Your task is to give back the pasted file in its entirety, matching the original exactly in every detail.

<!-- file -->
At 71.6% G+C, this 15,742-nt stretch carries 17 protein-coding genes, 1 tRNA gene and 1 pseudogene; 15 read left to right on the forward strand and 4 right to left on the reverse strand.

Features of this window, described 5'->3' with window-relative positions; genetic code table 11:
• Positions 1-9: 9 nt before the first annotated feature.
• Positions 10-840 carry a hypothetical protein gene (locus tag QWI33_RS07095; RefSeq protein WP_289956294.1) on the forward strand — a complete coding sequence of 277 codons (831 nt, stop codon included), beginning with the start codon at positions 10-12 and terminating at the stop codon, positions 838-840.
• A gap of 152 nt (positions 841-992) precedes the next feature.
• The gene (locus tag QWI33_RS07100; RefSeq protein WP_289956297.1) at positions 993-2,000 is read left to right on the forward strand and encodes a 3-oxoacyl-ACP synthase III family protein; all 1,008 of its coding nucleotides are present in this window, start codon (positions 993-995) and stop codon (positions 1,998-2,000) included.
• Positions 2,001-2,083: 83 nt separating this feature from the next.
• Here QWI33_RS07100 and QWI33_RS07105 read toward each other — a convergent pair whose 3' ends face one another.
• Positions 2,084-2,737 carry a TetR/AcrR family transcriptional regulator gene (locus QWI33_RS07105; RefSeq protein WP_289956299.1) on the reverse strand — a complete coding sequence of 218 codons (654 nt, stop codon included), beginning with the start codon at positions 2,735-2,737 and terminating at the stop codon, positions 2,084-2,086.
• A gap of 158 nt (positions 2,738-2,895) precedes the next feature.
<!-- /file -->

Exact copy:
At 71.6% G+C, this 15,742-nt stretch carries 17 protein-coding genes, 1 tRNA gene and 1 pseudogene; 15 read left to right on the forward strand and 4 right to left on the reverse strand.

Features of this window, described 5'->3' with window-relative positions; genetic code table 11:
• Positions 1-9: 9 nt before the first annotated feature.
• Positions 10-840 carry a hypothetical protein gene (locus tag QWI33_RS07095; RefSeq protein WP_289956294.1) on the forward strand — a complete coding sequence of 277 codons (831 nt, stop codon included), beginning with the start codon at positions 10-12 and terminating at the stop codon, positions 838-840.
• A gap of 152 nt (positions 841-992) precedes the next feature.
• The gene (locus tag QWI33_RS07100; RefSeq protein WP_289956297.1) at positions 993-2,000 is read left to right on the forward strand and encodes a 3-oxoacyl-ACP synthase III family protein; all 1,008 of its coding nucleotides are present in this window, start codon (positions 993-995) and stop codon (positions 1,998-2,000) included.
• Positions 2,001-2,083: 83 nt separating this feature from the next.
• Here QWI33_RS07100 and QWI33_RS07105 read toward each other — a convergent pair whose 3' ends face one another.
• Positions 2,084-2,737 carry a TetR/AcrR family transcriptional regulator gene (locus QWI33_RS07105; RefSeq protein WP_289956299.1) on the reverse strand — a complete coding sequence of 218 codons (654 nt, stop codon included), beginning with the start codon at positions 2,735-2,737 and terminating at the stop codon, positions 2,084-2,086.
• A gap of 158 nt (positions 2,738-2,895) precedes the next feature.